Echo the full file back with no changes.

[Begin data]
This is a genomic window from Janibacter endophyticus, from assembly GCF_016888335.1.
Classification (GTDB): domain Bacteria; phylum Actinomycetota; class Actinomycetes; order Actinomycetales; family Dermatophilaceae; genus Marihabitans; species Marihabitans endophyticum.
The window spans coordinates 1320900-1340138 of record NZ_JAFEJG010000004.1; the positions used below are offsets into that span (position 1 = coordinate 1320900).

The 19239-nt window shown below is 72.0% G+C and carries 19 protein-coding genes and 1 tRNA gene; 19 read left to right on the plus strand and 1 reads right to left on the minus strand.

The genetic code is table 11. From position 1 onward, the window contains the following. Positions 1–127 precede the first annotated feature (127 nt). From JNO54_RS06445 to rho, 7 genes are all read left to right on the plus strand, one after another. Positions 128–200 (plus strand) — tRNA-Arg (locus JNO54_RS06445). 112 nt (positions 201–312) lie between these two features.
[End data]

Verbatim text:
This is a genomic window from Janibacter endophyticus, from assembly GCF_016888335.1.
Classification (GTDB): domain Bacteria; phylum Actinomycetota; class Actinomycetes; order Actinomycetales; family Dermatophilaceae; genus Marihabitans; species Marihabitans endophyticum.
The window spans coordinates 1320900-1340138 of record NZ_JAFEJG010000004.1; the positions used below are offsets into that span (position 1 = coordinate 1320900).

The 19239-nt window shown below is 72.0% G+C and carries 19 protein-coding genes and 1 tRNA gene; 19 read left to right on the plus strand and 1 reads right to left on the minus strand.

The genetic code is table 11. From position 1 onward, the window contains the following. Positions 1–127 precede the first annotated feature (127 nt). From JNO54_RS06445 to rho, 7 genes are all read left to right on the plus strand, one after another. Positions 128–200 (plus strand) — tRNA-Arg (locus JNO54_RS06445). 112 nt (positions 201–312) lie between these two features.